What metrics matter: A guide for open source projects

What metrics matter: A guide for open source projects

5 principles for deciding what to measure.

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"Without data, you're just a person with an opinion."

Those are the words of W. Edwards Deming, the champion of statistical process control, who was credited as one of the inspirations for what became known as the Japanese post-war economic miracle of 1950 to 1960. Ironically, Japanese manufacturers like Toyota were far more receptive to Deming’s ideas than General Motors and Ford were.

Community management is certainly an art. It’s about mentoring. It’s about having difficult conversations with people who are hurting the community. It’s about negotiation and compromise. It’s about interacting with other communities. It’s about making connections. In the words of Red Hat’s Diane Mueller, it’s about "nurturing conversations."

However, it’s also about metrics and data.

Some have much in common with software development projects more broadly. Others are more specific to the management of the community itself. I think of deciding what to measure and how as adhering to five principles.

1. Recognize that behaviors aren't independent of the measurements you choose to highlight.

In 2008, Daniel Ariely published Predictably Irrational, one of a number of books written around that time that introduced behavioral psychology and behavioral economics to the general public. One memorable quote from that book is the following: “Human beings adjust behavior based on the metrics they’re held against. Anything you measure will impel a person to optimize his score on that metric. What you measure is what you’ll get. Period.”

This shouldn’t be surprising. It’s a finding that’s been repeatedly confirmed by research. It should also be familiar to just about anyone with business experience. It’s certainly not news to anyone in sales management, for example. Base sales reps’ (or their managers’) bonuses solely on revenue, and they’ll try to discount whatever it takes to maximize revenue, even if it puts margin in the toilet. Conversely, want the sales force to push a new product line—which will probably take extra effort—but skip the spiffs? Probably not happening.

And lest you think I’m unfairly picking on sales, this behavior is pervasive, all the way up to the CEO, as Ariely describes in a 2010 Harvard Business Review article: “CEOs care about stock value because that’s how we measure them. If we want to change what they care about, we should change what we measure.”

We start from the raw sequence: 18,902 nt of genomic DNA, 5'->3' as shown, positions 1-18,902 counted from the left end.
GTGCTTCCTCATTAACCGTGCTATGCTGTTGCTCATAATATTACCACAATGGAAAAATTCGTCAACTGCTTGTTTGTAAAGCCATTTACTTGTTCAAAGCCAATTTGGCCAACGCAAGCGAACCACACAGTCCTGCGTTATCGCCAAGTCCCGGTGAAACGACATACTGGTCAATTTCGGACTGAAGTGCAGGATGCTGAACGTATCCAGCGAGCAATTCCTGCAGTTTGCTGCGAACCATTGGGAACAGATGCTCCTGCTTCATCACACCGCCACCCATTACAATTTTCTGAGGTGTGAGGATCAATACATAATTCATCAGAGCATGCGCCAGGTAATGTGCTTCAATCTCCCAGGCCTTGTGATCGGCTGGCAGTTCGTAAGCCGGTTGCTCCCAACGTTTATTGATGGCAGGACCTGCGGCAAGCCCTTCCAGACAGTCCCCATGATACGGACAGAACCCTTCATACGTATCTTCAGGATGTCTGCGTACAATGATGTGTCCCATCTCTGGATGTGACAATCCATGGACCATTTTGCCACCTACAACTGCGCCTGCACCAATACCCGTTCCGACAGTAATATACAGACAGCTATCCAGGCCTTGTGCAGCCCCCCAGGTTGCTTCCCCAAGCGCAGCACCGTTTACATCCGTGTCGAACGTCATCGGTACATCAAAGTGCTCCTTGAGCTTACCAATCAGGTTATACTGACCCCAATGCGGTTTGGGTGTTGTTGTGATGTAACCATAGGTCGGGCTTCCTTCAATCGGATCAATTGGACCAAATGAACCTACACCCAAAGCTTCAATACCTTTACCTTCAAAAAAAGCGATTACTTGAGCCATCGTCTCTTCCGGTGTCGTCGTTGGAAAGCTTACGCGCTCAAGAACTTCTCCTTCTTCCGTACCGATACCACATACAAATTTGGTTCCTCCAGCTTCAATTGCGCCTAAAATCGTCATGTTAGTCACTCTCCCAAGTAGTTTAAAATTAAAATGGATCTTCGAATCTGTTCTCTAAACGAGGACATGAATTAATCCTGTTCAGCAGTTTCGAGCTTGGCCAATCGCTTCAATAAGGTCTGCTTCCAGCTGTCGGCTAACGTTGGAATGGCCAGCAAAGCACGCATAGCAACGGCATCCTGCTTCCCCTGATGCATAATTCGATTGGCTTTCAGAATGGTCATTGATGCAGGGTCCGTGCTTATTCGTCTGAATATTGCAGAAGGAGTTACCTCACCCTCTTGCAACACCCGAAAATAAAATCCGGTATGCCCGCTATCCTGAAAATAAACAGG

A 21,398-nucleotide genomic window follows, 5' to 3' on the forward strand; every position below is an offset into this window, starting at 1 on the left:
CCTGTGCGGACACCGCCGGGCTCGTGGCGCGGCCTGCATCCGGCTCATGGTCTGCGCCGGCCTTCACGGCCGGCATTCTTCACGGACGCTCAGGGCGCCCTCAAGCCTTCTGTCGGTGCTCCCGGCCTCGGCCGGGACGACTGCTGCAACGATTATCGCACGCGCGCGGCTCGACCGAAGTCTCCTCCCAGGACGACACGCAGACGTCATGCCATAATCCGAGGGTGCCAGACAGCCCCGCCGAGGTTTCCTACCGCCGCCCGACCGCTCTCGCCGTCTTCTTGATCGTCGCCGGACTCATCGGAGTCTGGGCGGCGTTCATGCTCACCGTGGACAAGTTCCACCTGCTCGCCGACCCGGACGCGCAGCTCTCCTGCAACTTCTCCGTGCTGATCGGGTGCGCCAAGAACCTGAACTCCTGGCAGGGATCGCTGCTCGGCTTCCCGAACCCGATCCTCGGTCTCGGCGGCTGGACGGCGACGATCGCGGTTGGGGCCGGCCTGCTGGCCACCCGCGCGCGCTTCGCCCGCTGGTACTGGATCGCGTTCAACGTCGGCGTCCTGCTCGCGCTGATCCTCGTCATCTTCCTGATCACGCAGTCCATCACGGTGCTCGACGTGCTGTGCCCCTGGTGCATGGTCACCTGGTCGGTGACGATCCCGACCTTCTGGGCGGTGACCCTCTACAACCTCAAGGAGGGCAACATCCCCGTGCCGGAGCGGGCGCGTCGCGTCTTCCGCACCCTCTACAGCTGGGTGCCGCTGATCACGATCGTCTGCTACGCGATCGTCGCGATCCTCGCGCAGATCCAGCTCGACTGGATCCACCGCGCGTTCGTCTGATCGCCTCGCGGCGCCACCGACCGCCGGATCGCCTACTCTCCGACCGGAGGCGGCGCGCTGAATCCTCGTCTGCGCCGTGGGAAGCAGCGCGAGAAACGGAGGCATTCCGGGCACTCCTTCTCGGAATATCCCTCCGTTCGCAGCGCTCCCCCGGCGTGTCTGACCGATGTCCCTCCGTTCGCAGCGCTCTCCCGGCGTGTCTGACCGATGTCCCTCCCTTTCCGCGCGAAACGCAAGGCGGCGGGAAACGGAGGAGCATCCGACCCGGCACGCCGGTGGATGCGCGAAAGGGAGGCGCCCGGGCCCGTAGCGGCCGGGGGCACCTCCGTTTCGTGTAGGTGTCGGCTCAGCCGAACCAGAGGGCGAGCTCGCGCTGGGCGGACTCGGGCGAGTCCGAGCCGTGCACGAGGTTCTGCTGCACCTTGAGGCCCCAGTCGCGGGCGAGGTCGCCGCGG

Developers and other community members are not immune.

2. You need to choose relevant metrics.

There’s a lot of folk wisdom floating around about what’s relevant and important that’s not necessarily true. My colleague Dave Neary offers an example from baseball: “In the late '90s, the key measurements that were used to measure batter skill were RBI (runs batted in) and batting average (how often a player got on base with a hit, divided by the number of at-bats). The Oakland A’s were the first major league team to recruit based on a different measurement of player performance: on-base percentage. This measures how often they get to first base, regardless of how it happens.”

Indeed, the whole revolution of sabermetrics in baseball and elsewhere, which was popularized in Michael Lewis’ Moneyball, often gets talked about in terms of introducing data in a field that historically was more about gut feel and personal experience. But it was also about taking a game that had actually always been fairly numbers-obsessed and coming up with new metrics based on mostly existing data to better measure player value. (The data revolution going on in sports today is more about collecting much more data through video and other means than was previously available.)

3. Quantity may not lead to quality.

As a corollary, collecting lots of tangential but easy-to-capture data isn’t better than just selecting a few measurements you’ve determined are genuinely useful. In a world where online behavior can be tracked with great granularity and displayed in colorful dashboards, it’s tempting to be distracted by sheer data volume, even when it doesn’t deliver any great insight into community health and trajectory.

This may seem like an obvious point: Why measure something that isn’t relevant? In practice, metrics often get chosen because they’re easy to measure, not because they’re particularly useful. They tend to be more about inputs than outputs: The number of developers. The number of forum posts. The number of commits. Collectively, measures like this often get called vanity metrics. They’re ubiquitous, but most people involved with community management don’t think much of them.

Number of downloads may be the worst of the bunch. It’s true that, at some level, they’re an indication of interest in a project. That’s something. But it’s sufficiently distant from actively using the project, much less engaging with the project deeply, that it’s hard to view downloads as a very useful number.

Is there any harm in these vanity metrics? Yes, to the degree that you start thinking that they’re something to base action on. Probably more seriously, stakeholders like company management or industry observers can come to see them as meaningful indicators of project health.

4. Understand what measurements really mean and how they relate to each other.